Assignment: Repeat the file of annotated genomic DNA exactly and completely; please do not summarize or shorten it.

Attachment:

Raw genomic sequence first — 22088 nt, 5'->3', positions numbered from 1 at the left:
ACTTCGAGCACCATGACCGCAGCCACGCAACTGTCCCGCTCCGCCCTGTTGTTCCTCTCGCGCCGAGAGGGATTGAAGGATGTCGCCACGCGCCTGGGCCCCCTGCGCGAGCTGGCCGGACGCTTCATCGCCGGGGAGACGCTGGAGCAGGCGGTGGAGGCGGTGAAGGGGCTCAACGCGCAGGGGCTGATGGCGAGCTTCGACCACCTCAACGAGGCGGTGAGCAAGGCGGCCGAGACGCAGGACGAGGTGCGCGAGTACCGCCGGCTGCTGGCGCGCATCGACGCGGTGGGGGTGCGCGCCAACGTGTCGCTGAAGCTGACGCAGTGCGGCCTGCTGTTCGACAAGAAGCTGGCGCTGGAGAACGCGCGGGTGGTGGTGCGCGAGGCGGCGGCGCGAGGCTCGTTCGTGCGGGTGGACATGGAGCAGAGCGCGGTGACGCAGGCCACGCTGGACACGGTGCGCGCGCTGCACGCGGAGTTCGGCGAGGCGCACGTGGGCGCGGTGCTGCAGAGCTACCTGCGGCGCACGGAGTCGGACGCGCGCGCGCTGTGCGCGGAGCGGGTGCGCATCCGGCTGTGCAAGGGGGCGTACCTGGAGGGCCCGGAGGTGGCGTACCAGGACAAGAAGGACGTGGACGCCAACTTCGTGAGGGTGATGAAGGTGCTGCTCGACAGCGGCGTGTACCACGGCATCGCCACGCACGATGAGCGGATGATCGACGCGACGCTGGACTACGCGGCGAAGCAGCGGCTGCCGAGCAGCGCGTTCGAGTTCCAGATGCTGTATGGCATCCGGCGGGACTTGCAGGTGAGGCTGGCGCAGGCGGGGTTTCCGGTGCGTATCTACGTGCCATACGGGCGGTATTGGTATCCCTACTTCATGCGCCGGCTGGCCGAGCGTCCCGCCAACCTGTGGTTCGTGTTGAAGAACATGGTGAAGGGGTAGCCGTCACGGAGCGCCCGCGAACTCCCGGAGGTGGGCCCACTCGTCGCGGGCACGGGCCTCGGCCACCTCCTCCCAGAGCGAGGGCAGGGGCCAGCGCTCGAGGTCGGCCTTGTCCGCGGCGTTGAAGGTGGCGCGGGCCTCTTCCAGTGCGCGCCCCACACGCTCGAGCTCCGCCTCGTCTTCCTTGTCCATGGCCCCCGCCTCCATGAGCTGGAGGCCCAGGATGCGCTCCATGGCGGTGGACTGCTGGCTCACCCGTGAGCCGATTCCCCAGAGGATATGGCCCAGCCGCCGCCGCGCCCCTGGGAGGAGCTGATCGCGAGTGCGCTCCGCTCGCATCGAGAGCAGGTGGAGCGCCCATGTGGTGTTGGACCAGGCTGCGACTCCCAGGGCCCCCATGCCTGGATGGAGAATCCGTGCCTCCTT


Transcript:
Raw genomic sequence first — 22088 nt, 5'->3', positions numbered from 1 at the left:
ACTTCGAGCACCATGACCGCAGCCACGCAACTGTCCCGCTCCGCCCTGTTGTTCCTCTCGCGCCGAGAGGGATTGAAGGATGTCGCCACGCGCCTGGGCCCCCTGCGCGAGCTGGCCGGACGCTTCATCGCCGGGGAGACGCTGGAGCAGGCGGTGGAGGCGGTGAAGGGGCTCAACGCGCAGGGGCTGATGGCGAGCTTCGACCACCTCAACGAGGCGGTGAGCAAGGCGGCCGAGACGCAGGACGAGGTGCGCGAGTACCGCCGGCTGCTGGCGCGCATCGACGCGGTGGGGGTGCGCGCCAACGTGTCGCTGAAGCTGACGCAGTGCGGCCTGCTGTTCGACAAGAAGCTGGCGCTGGAGAACGCGCGGGTGGTGGTGCGCGAGGCGGCGGCGCGAGGCTCGTTCGTGCGGGTGGACATGGAGCAGAGCGCGGTGACGCAGGCCACGCTGGACACGGTGCGCGCGCTGCACGCGGAGTTCGGCGAGGCGCACGTGGGCGCGGTGCTGCAGAGCTACCTGCGGCGCACGGAGTCGGACGCGCGCGCGCTGTGCGCGGAGCGGGTGCGCATCCGGCTGTGCAAGGGGGCGTACCTGGAGGGCCCGGAGGTGGCGTACCAGGACAAGAAGGACGTGGACGCCAACTTCGTGAGGGTGATGAAGGTGCTGCTCGACAGCGGCGTGTACCACGGCATCGCCACGCACGATGAGCGGATGATCGACGCGACGCTGGACTACGCGGCGAAGCAGCGGCTGCCGAGCAGCGCGTTCGAGTTCCAGATGCTGTATGGCATCCGGCGGGACTTGCAGGTGAGGCTGGCGCAGGCGGGGTTTCCGGTGCGTATCTACGTGCCATACGGGCGGTATTGGTATCCCTACTTCATGCGCCGGCTGGCCGAGCGTCCCGCCAACCTGTGGTTCGTGTTGAAGAACATGGTGAAGGGGTAGCCGTCACGGAGCGCCCGCGAACTCCCGGAGGTGGGCCCACTCGTCGCGGGCACGGGCCTCGGCCACCTCCTCCCAGAGCGAGGGCAGGGGCCAGCGCTCGAGGTCGGCCTTGTCCGCGGCGTTGAAGGTGGCGCGGGCCTCTTCCAGTGCGCGCCCCACACGCTCGAGCTCCGCCTCGTCTTCCTTGTCCATGGCCCCCGCCTCCATGAGCTGGAGGCCCAGGATGCGCTCCATGGCGGTGGACTGCTGGCTCACCCGTGAGCCGATTCCCCAGAGGATATGGCCCAGCCGCCGCCGCGCCCCTGGGAGGAGCTGATCGCGAGTGCGCTCCGCTCGCATCGAGAGCAGGTGGAGCGCCCATGTGGTGTTGGACCAGGCTGCGACTCCCAGGGCCCCCATGCCTGGATGGAGAATCCGTGCCTCCTT